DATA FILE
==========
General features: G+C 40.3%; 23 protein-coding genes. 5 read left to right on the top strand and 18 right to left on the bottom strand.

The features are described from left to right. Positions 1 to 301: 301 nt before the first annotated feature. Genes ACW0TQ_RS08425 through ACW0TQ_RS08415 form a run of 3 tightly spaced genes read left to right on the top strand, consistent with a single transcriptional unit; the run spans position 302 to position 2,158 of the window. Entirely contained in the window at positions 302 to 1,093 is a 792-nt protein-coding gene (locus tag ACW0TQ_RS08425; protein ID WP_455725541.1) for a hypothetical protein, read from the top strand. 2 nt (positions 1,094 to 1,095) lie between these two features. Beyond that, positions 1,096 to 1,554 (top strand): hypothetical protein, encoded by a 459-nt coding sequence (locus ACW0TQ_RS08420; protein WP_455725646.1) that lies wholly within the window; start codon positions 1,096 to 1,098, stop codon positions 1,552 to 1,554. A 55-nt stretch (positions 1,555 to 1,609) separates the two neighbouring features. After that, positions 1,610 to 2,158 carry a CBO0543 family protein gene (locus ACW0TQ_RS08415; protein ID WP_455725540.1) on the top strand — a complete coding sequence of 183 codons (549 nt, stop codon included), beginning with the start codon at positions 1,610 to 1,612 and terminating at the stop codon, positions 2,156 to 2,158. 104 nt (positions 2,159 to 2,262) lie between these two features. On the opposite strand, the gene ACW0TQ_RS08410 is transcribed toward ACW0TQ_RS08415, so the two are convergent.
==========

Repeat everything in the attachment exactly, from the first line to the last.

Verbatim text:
General features: G+C 40.3%; 23 protein-coding genes. 5 read left to right on the top strand and 18 right to left on the bottom strand.

The features are described from left to right. Positions 1 to 301: 301 nt before the first annotated feature. Genes ACW0TQ_RS08425 through ACW0TQ_RS08415 form a run of 3 tightly spaced genes read left to right on the top strand, consistent with a single transcriptional unit; the run spans position 302 to position 2,158 of the window. Entirely contained in the window at positions 302 to 1,093 is a 792-nt protein-coding gene (locus tag ACW0TQ_RS08425; protein ID WP_455725541.1) for a hypothetical protein, read from the top strand. 2 nt (positions 1,094 to 1,095) lie between these two features. Beyond that, positions 1,096 to 1,554 (top strand): hypothetical protein, encoded by a 459-nt coding sequence (locus ACW0TQ_RS08420; protein WP_455725646.1) that lies wholly within the window; start codon positions 1,096 to 1,098, stop codon positions 1,552 to 1,554. A 55-nt stretch (positions 1,555 to 1,609) separates the two neighbouring features. After that, positions 1,610 to 2,158 carry a CBO0543 family protein gene (locus ACW0TQ_RS08415; protein ID WP_455725540.1) on the top strand — a complete coding sequence of 183 codons (549 nt, stop codon included), beginning with the start codon at positions 1,610 to 1,612 and terminating at the stop codon, positions 2,156 to 2,158. 104 nt (positions 2,159 to 2,262) lie between these two features. On the opposite strand, the gene ACW0TQ_RS08410 is transcribed toward ACW0TQ_RS08415, so the two are convergent.